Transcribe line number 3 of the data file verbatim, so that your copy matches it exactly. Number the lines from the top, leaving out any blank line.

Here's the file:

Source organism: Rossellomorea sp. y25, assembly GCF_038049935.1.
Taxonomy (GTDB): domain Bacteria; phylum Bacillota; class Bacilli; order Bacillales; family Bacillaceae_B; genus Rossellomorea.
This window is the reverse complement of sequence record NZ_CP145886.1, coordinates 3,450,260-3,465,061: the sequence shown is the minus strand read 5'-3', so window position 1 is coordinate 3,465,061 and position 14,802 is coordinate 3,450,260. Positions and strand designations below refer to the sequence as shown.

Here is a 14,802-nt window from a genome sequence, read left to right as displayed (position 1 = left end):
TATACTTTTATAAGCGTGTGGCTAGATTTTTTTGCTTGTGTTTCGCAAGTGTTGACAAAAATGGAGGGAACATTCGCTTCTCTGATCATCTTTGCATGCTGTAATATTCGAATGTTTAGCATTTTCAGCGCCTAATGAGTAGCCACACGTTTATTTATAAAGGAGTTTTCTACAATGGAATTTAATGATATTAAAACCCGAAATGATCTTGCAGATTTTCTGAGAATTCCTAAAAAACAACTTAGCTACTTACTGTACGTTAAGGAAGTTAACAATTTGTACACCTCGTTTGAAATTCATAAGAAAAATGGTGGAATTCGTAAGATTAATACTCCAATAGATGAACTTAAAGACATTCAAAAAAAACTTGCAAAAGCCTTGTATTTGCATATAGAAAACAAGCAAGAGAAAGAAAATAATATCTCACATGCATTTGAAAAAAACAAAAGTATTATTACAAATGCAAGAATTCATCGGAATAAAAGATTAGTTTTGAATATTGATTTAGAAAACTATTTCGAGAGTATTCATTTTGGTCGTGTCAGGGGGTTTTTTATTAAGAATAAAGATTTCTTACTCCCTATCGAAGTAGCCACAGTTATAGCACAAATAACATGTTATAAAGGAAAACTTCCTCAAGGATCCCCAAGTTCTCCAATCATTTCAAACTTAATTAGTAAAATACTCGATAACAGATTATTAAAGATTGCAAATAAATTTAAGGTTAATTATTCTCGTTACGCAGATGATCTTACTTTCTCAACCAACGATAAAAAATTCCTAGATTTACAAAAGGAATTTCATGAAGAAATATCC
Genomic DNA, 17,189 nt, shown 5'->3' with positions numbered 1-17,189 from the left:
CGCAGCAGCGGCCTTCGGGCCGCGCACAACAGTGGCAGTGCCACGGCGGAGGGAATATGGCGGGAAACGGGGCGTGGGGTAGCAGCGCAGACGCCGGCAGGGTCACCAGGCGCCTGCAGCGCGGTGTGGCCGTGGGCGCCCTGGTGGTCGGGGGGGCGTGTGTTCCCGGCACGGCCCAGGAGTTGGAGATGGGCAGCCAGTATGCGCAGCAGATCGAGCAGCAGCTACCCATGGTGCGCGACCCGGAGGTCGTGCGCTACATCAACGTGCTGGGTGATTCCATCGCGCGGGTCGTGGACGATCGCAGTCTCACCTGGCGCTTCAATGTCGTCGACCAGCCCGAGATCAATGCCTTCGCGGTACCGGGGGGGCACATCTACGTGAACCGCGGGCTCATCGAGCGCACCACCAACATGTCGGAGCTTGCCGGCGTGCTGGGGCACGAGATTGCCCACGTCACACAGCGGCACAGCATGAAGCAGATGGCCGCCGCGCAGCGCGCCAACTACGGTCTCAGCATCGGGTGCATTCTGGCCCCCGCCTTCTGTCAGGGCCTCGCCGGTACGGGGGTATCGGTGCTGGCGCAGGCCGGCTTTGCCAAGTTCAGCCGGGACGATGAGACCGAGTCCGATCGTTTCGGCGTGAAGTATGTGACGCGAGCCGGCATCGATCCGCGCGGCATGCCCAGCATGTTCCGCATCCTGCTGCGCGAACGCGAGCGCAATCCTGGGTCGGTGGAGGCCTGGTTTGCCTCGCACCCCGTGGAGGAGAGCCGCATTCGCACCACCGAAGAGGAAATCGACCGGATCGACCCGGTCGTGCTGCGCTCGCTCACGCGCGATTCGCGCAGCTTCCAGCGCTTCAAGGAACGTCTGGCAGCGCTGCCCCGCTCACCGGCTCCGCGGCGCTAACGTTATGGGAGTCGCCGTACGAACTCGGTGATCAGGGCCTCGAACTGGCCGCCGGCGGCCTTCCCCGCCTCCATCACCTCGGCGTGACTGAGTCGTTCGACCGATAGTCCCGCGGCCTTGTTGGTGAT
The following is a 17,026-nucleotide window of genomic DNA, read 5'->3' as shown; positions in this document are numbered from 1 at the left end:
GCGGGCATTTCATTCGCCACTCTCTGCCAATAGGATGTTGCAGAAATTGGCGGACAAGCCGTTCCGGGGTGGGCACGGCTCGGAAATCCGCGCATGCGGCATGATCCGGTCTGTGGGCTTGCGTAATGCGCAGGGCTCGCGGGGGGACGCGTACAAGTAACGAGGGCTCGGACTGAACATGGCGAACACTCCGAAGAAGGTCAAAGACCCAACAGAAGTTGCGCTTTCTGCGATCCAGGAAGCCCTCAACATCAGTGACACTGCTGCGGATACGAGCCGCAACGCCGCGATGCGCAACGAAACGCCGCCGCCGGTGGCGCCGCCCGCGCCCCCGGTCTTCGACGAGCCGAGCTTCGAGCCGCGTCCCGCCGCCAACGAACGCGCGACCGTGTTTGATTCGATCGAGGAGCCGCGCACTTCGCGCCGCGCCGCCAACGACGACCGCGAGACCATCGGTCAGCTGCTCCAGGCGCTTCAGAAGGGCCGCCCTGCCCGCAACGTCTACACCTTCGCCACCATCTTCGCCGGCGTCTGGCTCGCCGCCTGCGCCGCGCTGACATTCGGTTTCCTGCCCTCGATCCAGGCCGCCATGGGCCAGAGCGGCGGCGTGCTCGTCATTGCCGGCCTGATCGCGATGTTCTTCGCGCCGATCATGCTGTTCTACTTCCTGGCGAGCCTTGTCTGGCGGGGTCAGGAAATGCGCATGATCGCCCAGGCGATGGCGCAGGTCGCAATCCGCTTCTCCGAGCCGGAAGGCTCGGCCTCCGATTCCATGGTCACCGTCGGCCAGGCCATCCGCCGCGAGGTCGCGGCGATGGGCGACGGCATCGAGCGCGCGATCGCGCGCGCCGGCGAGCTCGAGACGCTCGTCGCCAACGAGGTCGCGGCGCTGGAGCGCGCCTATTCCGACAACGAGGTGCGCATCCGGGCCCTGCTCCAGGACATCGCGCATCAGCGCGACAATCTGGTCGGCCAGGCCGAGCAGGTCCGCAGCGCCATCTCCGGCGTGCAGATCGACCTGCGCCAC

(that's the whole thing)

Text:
This window is the reverse complement of sequence record NZ_CP145886.1, coordinates 3,450,260-3,465,061: the sequence shown is the minus strand read 5'-3', so window position 1 is coordinate 3,465,061 and position 14,802 is coordinate 3,450,260. Positions and strand designations below refer to the sequence as shown.